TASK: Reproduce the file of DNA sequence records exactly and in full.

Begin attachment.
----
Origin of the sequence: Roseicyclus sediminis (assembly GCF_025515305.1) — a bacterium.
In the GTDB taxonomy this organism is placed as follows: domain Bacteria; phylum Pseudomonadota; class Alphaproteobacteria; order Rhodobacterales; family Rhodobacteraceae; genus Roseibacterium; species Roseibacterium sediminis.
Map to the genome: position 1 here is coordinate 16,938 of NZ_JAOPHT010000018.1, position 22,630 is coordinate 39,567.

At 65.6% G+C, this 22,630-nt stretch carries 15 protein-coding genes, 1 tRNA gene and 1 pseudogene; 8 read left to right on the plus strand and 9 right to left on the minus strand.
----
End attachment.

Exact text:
Origin of the sequence: Roseicyclus sediminis (assembly GCF_025515305.1) — a bacterium.
In the GTDB taxonomy this organism is placed as follows: domain Bacteria; phylum Pseudomonadota; class Alphaproteobacteria; order Rhodobacterales; family Rhodobacteraceae; genus Roseibacterium; species Roseibacterium sediminis.
Map to the genome: position 1 here is coordinate 16,938 of NZ_JAOPHT010000018.1, position 22,630 is coordinate 39,567.

At 65.6% G+C, this 22,630-nt stretch carries 15 protein-coding genes, 1 tRNA gene and 1 pseudogene; 8 read left to right on the plus strand and 9 right to left on the minus strand.